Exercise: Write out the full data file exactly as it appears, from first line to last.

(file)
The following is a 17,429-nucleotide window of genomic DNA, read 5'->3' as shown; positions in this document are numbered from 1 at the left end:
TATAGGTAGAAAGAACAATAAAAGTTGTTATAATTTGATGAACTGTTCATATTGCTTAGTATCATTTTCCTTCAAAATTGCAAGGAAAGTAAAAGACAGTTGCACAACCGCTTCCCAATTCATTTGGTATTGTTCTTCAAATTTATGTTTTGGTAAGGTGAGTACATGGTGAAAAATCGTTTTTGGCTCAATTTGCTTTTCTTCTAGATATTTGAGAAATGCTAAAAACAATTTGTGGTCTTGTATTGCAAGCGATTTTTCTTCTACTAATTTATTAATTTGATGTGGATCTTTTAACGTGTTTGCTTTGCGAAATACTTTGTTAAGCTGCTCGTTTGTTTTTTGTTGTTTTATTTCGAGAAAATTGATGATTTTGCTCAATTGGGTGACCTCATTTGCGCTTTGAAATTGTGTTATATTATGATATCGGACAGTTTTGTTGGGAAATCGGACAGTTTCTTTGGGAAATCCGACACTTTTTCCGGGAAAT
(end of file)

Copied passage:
The following is a 17,429-nucleotide window of genomic DNA, read 5'->3' as shown; positions in this document are numbered from 1 at the left end:
TATAGGTAGAAAGAACAATAAAAGTTGTTATAATTTGATGAACTGTTCATATTGCTTAGTATCATTTTCCTTCAAAATTGCAAGGAAAGTAAAAGACAGTTGCACAACCGCTTCCCAATTCATTTGGTATTGTTCTTCAAATTTATGTTTTGGTAAGGTGAGTACATGGTGAAAAATCGTTTTTGGCTCAATTTGCTTTTCTTCTAGATATTTGAGAAATGCTAAAAACAATTTGTGGTCTTGTATTGCAAGCGATTTTTCTTCTACTAATTTATTAATTTGATGTGGATCTTTTAACGTGTTTGCTTTGCGAAATACTTTGTTAAGCTGCTCGTTTGTTTTTTGTTGTTTTATTTCGAGAAAATTGATGATTTTGCTCAATTGGGTGACCTCATTTGCGCTTTGAAATTGTGTTATATTATGATATCGGACAGTTTTGTTGGGAAATCGGACAGTTTCTTTGGGAAATCCGACACTTTTTCCGGGAAAT